As Washington’s multiple wars for a ‘New Middle East’ (NME) fail, the global order is shifting against the North American giant. Not only is China displacing the USA as the productive and economic centre of the world, new global organisations are competing with those created by the Anglo-Americans. This book argues that it is in that global context that we must understand the trajectory of the Arabic and Islamic countries of the ‘Middle East’, now often called ‘West Asia’.
Sustained resistance to the NME interventions forced a partial retreat by Washington. In 2019 the Trump administration withdrew part of the U.S. occupation of North Syria, while its failing war on Yemen led to a search for peace talks. Despite moves by Trump to cement Israeli dominance over the Palestinian territories, multiple reports emerged branding the Israeli regime as an apartheid state which had to be dismantled. That in turn incited conflict between the liberal Zionists and the openly fascist faction which now runs Tel Aviv. Frustrated at apparent gains by the Iran-led bloc, in January 2020 Trump murdered the top Iranian and Iraqi national heroes, Qassem Soleimani and Abu Mahdi al Muhandis, imagining he could thus decapitate the regional resistance. Instead, what emerged were widespread calls for the removal of the US military presence from the entire region. Iraqi factions came together for the first time, to demand the withdrawal of US occupation, while Palestinian resistance factions openly acknowledged their debt to both Soleimani and Iran. In 2021 the Biden administration carried out a chaotic and humiliating withdrawal from the 20 year occupation of Afghanistan, sending shock waves through all other US collaborators in the region, from Kurdish separatists to the Israelis.
At the same time, global disillusion with US-led western institutions had been growing, leading to the creation of eastern and southern counterparts. In Latin America the ALBA, UNASUR and the CELAC filled a regional gap left by popular rejection of Washington’s Free Trade Area of the Americas (FTAA) project. China joined the World Trade Organization (WTO) in 2001 but, dissatisfied with the governance of both the WTO and the IMF, went on to form the Shanghai Cooperation Organization (SCO) and to join with Russia and others in the increasingly popular BRICS group (Devonshire-Ellis 2022). The expansion of US proxy wars and unilateral coercive measures (“sanctions”) finally reached Russia and China. The USA, in economic decline, imagined it could act against its perceived rivals with impunity—which only added impetus to the counter-weight in global restructuring and to the search for alternatives to the dollar. All this, of course, has important implications for the independent states and peoples of West Asia.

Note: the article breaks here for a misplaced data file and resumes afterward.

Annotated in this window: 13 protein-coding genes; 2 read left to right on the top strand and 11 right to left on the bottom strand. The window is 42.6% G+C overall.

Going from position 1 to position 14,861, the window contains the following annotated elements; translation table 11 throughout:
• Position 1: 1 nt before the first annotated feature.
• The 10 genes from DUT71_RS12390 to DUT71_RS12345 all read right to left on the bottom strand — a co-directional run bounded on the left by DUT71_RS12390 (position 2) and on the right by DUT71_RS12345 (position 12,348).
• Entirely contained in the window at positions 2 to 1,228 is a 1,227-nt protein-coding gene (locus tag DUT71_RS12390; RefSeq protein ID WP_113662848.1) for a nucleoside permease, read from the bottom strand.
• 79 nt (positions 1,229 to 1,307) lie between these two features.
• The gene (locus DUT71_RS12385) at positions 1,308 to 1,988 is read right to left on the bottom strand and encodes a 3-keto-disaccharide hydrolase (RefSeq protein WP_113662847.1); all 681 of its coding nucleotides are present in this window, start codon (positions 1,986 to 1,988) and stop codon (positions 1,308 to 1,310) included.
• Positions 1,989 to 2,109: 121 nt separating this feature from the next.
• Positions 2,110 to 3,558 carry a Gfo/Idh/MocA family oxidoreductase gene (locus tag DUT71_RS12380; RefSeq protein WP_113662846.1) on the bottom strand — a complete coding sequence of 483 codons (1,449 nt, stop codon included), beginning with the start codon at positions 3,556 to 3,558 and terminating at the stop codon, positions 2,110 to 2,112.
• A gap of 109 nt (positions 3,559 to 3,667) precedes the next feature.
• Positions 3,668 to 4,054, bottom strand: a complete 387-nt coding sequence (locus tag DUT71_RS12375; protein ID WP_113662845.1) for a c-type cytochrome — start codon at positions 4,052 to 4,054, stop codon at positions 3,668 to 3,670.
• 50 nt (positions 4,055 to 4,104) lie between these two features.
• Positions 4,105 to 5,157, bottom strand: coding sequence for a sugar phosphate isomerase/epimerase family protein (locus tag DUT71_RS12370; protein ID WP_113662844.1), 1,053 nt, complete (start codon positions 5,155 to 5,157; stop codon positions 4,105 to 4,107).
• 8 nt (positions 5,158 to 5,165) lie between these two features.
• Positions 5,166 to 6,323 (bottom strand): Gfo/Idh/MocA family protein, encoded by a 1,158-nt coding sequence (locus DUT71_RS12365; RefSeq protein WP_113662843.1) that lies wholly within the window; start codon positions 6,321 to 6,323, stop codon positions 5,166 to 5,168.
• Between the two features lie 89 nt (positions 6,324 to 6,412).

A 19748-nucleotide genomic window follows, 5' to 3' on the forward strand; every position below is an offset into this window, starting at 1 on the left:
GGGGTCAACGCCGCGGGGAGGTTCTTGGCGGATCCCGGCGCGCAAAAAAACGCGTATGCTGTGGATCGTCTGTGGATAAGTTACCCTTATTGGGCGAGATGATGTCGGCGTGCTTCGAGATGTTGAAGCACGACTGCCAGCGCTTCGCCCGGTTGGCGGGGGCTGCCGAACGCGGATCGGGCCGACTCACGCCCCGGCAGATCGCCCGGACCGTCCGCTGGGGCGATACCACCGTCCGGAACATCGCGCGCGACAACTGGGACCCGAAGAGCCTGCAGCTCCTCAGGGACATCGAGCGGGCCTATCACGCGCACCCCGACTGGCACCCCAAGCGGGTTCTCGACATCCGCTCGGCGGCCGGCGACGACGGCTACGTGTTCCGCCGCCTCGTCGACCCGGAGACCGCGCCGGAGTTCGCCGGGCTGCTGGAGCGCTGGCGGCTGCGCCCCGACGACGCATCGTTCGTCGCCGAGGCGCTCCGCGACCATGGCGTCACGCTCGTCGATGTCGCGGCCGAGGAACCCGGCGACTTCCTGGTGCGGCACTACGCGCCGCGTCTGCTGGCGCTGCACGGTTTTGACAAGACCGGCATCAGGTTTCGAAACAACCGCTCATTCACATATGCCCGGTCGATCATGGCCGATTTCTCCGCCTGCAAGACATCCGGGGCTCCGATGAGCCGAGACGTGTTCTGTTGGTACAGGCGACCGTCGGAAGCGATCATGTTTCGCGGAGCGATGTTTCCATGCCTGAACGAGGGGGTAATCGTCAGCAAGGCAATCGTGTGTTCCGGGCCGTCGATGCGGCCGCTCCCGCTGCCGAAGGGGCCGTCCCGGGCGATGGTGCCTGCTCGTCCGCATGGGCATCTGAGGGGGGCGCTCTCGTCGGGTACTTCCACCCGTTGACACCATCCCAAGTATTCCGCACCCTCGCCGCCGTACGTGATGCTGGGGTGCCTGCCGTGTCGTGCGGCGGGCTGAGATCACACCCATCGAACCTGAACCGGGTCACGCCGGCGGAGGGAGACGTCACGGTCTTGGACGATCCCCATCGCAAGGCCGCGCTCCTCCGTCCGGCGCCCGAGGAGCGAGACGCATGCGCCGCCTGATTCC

However in western circles the world is more often not seen this way. Much writing on international relations, and on the ‘Middle East’ in particular, adopts elements of North American ‘exceptionalism’. This approach implies that the principles of ‘sovereignty’ and ‘non-intervention’ in the U.N. Charter are subordinate to the need for a great hegemonic power to ‘stabilise’ and, they suggest, bring a necessary order to the world. That great power, either represented or led by the United States of America, cannot be subject to the same rules as others. Such ideas are reinforced by centuries of Anglo-American privilege.
This book takes a distinct approach, using as a starting point the self determination of peoples and the consequent need for post-colonial states to build strong and independent social systems, in the face of relentless hegemonic power. Strong independent states are necessary to build and then defend distinct policies, such as national resource control and public services. History has shown that weak independent states are easily destabilised and destroyed. The ones that survive are branded ‘dictatorships’, for standing up to imperial dictates. To study such resistance a counter-hegemonic approach is necessary, where the voices, experiences and alliances of independent peoples matter.